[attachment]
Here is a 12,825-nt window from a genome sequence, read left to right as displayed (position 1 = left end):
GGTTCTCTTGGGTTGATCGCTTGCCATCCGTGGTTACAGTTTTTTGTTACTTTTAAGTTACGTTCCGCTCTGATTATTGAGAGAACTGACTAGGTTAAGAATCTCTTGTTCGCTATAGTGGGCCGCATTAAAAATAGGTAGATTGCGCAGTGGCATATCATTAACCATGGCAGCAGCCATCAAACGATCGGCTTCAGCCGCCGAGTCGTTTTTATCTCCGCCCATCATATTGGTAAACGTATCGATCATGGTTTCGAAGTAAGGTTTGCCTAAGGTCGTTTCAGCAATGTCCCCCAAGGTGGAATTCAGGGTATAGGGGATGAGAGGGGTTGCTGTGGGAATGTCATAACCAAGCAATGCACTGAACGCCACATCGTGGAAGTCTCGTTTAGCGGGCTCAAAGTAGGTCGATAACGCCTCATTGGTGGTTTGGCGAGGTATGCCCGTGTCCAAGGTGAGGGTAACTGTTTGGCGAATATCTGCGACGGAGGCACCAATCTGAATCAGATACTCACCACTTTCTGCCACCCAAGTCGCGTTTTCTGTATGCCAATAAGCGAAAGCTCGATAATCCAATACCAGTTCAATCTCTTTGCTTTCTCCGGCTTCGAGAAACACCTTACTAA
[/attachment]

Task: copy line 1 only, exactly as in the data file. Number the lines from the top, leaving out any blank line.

Here is a 12,825-nt window from a genome sequence, read left to right as displayed (position 1 = left end):